Being grateful will change your life


I am grateful. Each day I wake up and thank the Universe for the life I have and the opportunities that come to me. I feel it in my bones, I breathe it and I live it. I certainly have my bad days, but I consciously try to change my thoughts (not always an easy task). Being a part of the Simply Blossoming community has allowed me to learn and grow from the women who I have come to know and respect. We share tips and tricks for having a happy life and gratitude is front and centre.

Not only does focusing on being thankful make you feel good, it actually attracts amazing things into your life! We all know the law of attraction where “like attracts like” – so when you focus on the things you LOVE about your life, the universe will give you MORE. When you focus on worry, you will receive more issues to worry about. There is amazing research underway by Dr. Robert Emmons at the University of California where they are studying the power and potential of gratitude. Have a look at their findings – is there a way you can incorporate a daily practice of gratitude?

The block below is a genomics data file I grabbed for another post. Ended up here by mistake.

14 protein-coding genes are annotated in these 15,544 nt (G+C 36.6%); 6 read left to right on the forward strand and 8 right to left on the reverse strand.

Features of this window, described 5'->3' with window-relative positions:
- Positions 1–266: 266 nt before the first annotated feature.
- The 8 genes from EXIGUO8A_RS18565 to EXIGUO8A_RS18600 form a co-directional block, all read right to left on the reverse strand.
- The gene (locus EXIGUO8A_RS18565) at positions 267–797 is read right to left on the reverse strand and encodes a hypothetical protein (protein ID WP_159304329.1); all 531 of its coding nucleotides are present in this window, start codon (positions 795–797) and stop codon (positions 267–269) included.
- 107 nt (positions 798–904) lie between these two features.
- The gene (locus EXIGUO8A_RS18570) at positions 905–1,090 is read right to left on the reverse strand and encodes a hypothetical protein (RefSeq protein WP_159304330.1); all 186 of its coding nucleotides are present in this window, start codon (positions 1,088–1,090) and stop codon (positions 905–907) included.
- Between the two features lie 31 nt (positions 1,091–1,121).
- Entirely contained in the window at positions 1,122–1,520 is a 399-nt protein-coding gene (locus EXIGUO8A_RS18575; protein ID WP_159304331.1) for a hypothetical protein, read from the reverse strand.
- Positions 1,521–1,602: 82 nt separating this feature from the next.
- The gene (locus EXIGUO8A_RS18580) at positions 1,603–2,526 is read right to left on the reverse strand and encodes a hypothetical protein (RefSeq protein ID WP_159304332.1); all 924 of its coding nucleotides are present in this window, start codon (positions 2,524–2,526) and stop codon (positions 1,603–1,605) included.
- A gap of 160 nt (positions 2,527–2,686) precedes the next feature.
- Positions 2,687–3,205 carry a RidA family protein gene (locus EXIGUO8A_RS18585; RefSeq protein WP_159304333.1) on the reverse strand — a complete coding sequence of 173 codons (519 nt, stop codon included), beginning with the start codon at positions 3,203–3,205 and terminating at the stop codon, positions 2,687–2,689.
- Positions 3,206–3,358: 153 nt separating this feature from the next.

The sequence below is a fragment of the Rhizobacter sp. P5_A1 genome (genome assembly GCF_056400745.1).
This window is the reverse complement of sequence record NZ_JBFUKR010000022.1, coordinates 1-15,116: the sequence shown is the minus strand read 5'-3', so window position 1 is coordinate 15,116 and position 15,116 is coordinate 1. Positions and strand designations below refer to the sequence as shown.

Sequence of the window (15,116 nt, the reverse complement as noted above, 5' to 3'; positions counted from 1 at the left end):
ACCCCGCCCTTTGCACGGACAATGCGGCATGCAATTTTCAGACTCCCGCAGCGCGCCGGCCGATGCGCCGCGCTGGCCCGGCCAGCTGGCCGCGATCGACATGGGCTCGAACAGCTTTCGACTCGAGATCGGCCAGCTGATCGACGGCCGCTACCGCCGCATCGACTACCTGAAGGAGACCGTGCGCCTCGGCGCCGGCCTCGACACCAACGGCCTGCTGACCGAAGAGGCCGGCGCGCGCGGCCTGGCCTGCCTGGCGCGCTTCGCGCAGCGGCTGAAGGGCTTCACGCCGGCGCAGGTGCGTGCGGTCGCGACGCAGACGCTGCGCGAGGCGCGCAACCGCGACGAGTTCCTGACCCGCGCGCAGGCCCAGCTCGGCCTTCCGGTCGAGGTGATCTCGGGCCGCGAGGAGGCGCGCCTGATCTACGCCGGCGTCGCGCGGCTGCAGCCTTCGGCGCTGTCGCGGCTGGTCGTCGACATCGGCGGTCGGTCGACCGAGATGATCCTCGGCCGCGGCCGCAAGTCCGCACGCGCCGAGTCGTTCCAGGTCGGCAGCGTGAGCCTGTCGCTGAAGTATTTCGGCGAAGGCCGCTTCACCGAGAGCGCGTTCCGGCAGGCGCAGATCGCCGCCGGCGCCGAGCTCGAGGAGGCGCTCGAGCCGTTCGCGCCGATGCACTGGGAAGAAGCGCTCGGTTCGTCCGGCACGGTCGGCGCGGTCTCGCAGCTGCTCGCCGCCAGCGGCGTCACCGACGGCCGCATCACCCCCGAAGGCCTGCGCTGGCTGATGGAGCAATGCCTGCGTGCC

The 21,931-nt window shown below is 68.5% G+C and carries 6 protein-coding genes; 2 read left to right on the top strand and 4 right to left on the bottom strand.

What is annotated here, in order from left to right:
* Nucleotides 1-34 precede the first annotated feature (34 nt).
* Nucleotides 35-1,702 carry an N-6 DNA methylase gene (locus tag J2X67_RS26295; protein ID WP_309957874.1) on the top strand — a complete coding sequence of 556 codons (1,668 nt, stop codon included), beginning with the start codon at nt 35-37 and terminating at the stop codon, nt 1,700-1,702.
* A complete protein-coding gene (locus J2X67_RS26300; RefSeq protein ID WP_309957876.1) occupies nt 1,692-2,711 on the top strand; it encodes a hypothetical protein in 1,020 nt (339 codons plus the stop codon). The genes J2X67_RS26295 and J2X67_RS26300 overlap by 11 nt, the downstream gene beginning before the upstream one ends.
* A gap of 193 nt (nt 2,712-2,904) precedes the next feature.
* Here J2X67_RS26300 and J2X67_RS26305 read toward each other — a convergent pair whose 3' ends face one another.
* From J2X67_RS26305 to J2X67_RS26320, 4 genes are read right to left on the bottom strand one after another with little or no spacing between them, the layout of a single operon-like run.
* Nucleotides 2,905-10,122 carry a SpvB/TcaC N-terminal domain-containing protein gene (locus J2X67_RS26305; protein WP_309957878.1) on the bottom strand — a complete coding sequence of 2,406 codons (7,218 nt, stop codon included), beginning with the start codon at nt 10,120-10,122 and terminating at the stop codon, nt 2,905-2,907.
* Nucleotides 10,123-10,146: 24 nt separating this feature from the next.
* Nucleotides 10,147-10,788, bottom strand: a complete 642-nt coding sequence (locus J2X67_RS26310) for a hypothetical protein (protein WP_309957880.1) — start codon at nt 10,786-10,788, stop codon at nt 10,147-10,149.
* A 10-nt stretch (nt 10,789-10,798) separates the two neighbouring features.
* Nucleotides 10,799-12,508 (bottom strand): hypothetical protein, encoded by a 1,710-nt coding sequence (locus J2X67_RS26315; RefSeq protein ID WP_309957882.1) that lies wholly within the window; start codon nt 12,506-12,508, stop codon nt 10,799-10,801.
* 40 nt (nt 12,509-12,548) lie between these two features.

A summary of their findings so far:

  • In an experimental comparison, those who kept gratitude journals on a weekly basis exercised more regularly, reported fewer physical symptoms, felt better about their lives as a whole, and were more optimistic about the upcoming week compared to those who recorded hassles or neutral life events (Emmons & McCullough, 2003).
  • A related benefit was observed in the realm of personal goal attainment: Participants who kept gratitude lists were more likely to have made progress toward important personal goals (academic, interpersonal and health-based) over a two-month period compared to subjects in the other experimental conditions.
  • A daily gratitude intervention (self-guided exercises) with young adults resulted in higher reported levels of the positive states of alertness, enthusiasm, determination, attentiveness and energy compared to a focus on hassles or a downward social comparison (ways in which participants thought they were better off than others). There was no difference in levels of unpleasant emotions reported in the three groups.
  • Children who practice grateful thinking have more positive attitudes toward school and their families (Froh, Sefick, & Emmons, 2008).

Today I want you to write down 10 things you are grateful for – little and BIG! Give that list a big kiss and send the positive vibration out to the universe! Then trust.

With Gratitude,

Cathy Thompson





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